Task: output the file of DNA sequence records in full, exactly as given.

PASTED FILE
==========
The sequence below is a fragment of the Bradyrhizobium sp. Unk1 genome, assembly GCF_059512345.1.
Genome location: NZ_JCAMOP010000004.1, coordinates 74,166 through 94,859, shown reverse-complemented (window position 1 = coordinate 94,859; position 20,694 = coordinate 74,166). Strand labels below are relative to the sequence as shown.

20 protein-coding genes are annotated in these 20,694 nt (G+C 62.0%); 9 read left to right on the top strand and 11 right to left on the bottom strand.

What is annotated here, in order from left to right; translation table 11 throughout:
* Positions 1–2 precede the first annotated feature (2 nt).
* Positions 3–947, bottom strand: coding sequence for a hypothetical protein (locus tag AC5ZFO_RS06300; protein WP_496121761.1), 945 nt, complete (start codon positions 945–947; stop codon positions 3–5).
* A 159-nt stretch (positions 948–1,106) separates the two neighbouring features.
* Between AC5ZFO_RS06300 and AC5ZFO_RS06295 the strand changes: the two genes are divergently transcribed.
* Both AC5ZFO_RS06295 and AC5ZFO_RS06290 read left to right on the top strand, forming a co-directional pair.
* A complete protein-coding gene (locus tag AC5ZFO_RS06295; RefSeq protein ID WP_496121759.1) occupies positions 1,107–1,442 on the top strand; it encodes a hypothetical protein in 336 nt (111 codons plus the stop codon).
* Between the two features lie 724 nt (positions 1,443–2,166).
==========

The sequence below is a fragment of the Bradyrhizobium sp. Unk1 genome, assembly GCF_059512345.1.
Genome location: NZ_JCAMOP010000004.1, coordinates 74,166 through 94,859, shown reverse-complemented (window position 1 = coordinate 94,859; position 20,694 = coordinate 74,166). Strand labels below are relative to the sequence as shown.

20 protein-coding genes are annotated in these 20,694 nt (G+C 62.0%); 9 read left to right on the top strand and 11 right to left on the bottom strand.

What is annotated here, in order from left to right; translation table 11 throughout:
* Positions 1–2 precede the first annotated feature (2 nt).
* Positions 3–947, bottom strand: coding sequence for a hypothetical protein (locus tag AC5ZFO_RS06300; protein WP_496121761.1), 945 nt, complete (start codon positions 945–947; stop codon positions 3–5).
* A 159-nt stretch (positions 948–1,106) separates the two neighbouring features.
* Between AC5ZFO_RS06300 and AC5ZFO_RS06295 the strand changes: the two genes are divergently transcribed.
* Both AC5ZFO_RS06295 and AC5ZFO_RS06290 read left to right on the top strand, forming a co-directional pair.
* A complete protein-coding gene (locus tag AC5ZFO_RS06295; RefSeq protein ID WP_496121759.1) occupies positions 1,107–1,442 on the top strand; it encodes a hypothetical protein in 336 nt (111 codons plus the stop codon).
* Between the two features lie 724 nt (positions 1,443–2,166).